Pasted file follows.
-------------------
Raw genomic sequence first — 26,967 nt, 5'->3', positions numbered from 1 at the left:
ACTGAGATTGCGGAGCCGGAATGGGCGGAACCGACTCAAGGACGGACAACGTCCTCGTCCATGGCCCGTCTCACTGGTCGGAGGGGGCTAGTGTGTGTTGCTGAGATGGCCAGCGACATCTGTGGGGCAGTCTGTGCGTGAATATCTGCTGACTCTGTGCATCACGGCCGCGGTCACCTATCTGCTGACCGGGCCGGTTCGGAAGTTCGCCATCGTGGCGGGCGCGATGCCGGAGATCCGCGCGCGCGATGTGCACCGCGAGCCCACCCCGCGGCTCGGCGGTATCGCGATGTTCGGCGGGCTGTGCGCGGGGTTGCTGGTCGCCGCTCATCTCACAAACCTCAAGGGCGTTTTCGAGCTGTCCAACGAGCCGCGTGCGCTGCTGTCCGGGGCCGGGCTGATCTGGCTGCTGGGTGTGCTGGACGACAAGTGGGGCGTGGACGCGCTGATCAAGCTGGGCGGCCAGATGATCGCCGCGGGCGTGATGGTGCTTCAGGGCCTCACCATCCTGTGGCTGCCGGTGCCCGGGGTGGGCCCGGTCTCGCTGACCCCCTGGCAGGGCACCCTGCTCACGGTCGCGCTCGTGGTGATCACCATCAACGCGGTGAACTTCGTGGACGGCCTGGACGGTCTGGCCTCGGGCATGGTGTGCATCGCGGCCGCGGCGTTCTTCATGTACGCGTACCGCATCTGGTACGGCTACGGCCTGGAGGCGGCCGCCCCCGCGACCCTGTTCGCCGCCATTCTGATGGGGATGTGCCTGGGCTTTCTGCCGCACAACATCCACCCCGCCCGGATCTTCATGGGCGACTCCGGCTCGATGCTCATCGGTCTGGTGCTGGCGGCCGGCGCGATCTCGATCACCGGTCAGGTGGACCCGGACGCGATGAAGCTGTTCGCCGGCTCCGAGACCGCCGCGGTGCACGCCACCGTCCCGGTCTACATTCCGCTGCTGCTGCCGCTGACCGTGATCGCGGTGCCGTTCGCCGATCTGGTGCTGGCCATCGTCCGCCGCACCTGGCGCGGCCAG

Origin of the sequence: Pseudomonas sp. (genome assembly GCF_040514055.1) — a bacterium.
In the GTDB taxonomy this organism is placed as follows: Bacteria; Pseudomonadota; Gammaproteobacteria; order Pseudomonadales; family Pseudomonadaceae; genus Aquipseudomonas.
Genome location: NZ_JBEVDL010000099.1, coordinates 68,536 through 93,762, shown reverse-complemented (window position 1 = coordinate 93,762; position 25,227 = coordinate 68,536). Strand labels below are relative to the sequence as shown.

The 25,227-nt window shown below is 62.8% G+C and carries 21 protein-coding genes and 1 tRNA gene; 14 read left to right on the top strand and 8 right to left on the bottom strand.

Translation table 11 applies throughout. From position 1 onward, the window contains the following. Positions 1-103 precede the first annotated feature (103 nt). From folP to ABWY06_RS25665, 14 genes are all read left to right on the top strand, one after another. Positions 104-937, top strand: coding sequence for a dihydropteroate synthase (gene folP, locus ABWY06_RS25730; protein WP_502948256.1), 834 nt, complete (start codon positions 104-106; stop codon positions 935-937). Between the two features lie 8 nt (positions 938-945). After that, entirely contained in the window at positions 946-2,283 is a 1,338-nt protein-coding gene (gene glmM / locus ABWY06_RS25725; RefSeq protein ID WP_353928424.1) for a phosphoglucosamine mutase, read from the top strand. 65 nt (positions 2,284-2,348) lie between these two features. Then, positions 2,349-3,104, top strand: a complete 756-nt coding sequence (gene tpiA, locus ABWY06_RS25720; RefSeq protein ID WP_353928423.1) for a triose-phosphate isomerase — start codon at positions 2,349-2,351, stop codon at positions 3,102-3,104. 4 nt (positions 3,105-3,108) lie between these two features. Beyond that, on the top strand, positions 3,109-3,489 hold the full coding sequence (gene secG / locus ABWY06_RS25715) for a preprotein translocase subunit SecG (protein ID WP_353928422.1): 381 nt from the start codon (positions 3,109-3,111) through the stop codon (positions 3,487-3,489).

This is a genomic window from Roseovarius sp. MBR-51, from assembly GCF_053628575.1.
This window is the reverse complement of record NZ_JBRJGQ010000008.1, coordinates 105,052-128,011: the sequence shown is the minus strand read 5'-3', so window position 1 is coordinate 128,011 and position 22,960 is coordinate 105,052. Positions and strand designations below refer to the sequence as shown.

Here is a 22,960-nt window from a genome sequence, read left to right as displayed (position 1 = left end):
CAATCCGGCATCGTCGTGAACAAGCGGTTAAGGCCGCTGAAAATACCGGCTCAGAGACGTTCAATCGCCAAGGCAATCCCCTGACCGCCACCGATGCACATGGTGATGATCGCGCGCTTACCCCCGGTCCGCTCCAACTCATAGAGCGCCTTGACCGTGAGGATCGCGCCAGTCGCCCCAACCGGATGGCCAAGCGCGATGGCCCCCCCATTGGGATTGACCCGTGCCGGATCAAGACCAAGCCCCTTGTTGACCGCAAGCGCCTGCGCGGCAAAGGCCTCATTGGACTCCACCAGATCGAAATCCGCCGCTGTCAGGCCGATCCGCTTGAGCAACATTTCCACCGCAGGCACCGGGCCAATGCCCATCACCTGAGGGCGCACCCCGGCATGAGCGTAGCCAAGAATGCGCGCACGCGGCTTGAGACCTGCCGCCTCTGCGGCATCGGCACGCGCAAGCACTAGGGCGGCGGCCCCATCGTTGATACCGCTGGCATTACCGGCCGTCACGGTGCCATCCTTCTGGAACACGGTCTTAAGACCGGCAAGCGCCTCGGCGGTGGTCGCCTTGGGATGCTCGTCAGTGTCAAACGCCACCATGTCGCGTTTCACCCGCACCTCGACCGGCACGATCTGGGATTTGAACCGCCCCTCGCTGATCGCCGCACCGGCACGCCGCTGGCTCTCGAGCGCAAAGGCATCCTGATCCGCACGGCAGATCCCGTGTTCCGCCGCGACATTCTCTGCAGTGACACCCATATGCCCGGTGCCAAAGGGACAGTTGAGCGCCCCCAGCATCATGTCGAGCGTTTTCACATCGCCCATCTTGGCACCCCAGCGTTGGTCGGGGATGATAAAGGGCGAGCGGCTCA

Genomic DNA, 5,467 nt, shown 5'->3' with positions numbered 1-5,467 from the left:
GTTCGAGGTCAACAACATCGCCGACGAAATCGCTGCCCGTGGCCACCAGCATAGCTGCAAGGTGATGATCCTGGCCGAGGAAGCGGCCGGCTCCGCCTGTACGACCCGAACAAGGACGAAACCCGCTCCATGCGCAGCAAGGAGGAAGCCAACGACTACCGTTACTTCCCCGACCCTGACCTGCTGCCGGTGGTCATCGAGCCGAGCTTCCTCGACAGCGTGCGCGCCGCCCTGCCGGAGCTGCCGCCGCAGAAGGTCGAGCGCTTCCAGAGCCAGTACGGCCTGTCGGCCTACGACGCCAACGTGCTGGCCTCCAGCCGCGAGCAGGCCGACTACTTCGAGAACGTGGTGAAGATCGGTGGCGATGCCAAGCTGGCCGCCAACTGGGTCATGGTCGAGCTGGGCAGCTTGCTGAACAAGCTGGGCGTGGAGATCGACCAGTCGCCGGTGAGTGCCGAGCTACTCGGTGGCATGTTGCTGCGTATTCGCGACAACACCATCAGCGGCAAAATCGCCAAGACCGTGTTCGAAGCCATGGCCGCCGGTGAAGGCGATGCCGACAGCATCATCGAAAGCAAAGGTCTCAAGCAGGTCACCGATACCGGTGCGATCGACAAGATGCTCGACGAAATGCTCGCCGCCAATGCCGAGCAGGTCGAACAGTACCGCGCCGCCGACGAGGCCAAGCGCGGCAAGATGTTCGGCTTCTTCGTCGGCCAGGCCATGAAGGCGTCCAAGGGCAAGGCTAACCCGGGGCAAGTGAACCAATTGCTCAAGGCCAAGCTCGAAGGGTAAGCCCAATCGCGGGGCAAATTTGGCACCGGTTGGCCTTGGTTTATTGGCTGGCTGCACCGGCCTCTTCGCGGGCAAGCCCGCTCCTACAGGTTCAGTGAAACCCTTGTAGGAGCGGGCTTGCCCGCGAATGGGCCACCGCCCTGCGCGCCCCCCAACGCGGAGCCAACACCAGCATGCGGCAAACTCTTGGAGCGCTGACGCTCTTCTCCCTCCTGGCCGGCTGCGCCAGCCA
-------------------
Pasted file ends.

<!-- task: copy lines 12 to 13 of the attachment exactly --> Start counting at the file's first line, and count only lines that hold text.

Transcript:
Genomic DNA, 5,467 nt, shown 5'->3' with positions numbered 1-5,467 from the left:
GTTCGAGGTCAACAACATCGCCGACGAAATCGCTGCCCGTGGCCACCAGCATAGCTGCAAGGTGATGATCCTGGCCGAGGAAGCGGCCGGCTCCGCCTGTACGACCCGAACAAGGACGAAACCCGCTCCATGCGCAGCAAGGAGGAAGCCAACGACTACCGTTACTTCCCCGACCCTGACCTGCTGCCGGTGGTCATCGAGCCGAGCTTCCTCGACAGCGTGCGCGCCGCCCTGCCGGAGCTGCCGCCGCAGAAGGTCGAGCGCTTCCAGAGCCAGTACGGCCTGTCGGCCTACGACGCCAACGTGCTGGCCTCCAGCCGCGAGCAGGCCGACTACTTCGAGAACGTGGTGAAGATCGGTGGCGATGCCAAGCTGGCCGCCAACTGGGTCATGGTCGAGCTGGGCAGCTTGCTGAACAAGCTGGGCGTGGAGATCGACCAGTCGCCGGTGAGTGCCGAGCTACTCGGTGGCATGTTGCTGCGTATTCGCGACAACACCATCAGCGGCAAAATCGCCAAGACCGTGTTCGAAGCCATGGCCGCCGGTGAAGGCGATGCCGACAGCATCATCGAAAGCAAAGGTCTCAAGCAGGTCACCGATACCGGTGCGATCGACAAGATGCTCGACGAAATGCTCGCCGCCAATGCCGAGCAGGTCGAACAGTACCGCGCCGCCGACGAGGCCAAGCGCGGCAAGATGTTCGGCTTCTTCGTCGGCCAGGCCATGAAGGCGTCCAAGGGCAAGGCTAACCCGGGGCAAGTGAACCAATTGCTCAAGGCCAAGCTCGAAGGGTAAGCCCAATCGCGGGGCAAATTTGGCACCGGTTGGCCTTGGTTTATTGGCTGGCTGCACCGGCCTCTTCGCGGGCAAGCCCGCTCCTACAGGTTCAGTGAAACCCTTGTAGGAGCGGGCTTGCCCGCGAATGGGCCACCGCCCTGCGCGCCCCCCAACGCGGAGCCAACACCAGCATGCGGCAAACTCTTGGAGCGCTGACGCTCTTCTCCCTCCTGGCCGGCTGCGCCAGCCA